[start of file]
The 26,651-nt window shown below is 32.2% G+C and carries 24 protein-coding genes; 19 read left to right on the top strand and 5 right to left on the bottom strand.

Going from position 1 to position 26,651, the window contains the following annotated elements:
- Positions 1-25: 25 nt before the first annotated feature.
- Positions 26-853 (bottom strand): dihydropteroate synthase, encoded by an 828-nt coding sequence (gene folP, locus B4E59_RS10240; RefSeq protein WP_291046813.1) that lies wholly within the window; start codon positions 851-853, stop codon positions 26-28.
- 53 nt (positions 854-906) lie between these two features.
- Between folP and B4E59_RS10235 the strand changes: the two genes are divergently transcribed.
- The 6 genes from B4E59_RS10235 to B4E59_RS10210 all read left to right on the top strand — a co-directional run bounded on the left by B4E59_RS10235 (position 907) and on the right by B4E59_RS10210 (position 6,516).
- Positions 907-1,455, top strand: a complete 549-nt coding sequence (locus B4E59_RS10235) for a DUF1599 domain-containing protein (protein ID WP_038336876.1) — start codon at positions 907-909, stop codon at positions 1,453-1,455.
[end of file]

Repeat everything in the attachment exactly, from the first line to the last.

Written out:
The 26,651-nt window shown below is 32.2% G+C and carries 24 protein-coding genes; 19 read left to right on the top strand and 5 right to left on the bottom strand.

Going from position 1 to position 26,651, the window contains the following annotated elements:
- Positions 1-25: 25 nt before the first annotated feature.
- Positions 26-853 (bottom strand): dihydropteroate synthase, encoded by an 828-nt coding sequence (gene folP, locus B4E59_RS10240; RefSeq protein WP_291046813.1) that lies wholly within the window; start codon positions 851-853, stop codon positions 26-28.
- 53 nt (positions 854-906) lie between these two features.
- Between folP and B4E59_RS10235 the strand changes: the two genes are divergently transcribed.
- The 6 genes from B4E59_RS10235 to B4E59_RS10210 all read left to right on the top strand — a co-directional run bounded on the left by B4E59_RS10235 (position 907) and on the right by B4E59_RS10210 (position 6,516).
- Positions 907-1,455, top strand: a complete 549-nt coding sequence (locus B4E59_RS10235) for a DUF1599 domain-containing protein (protein ID WP_038336876.1) — start codon at positions 907-909, stop codon at positions 1,453-1,455.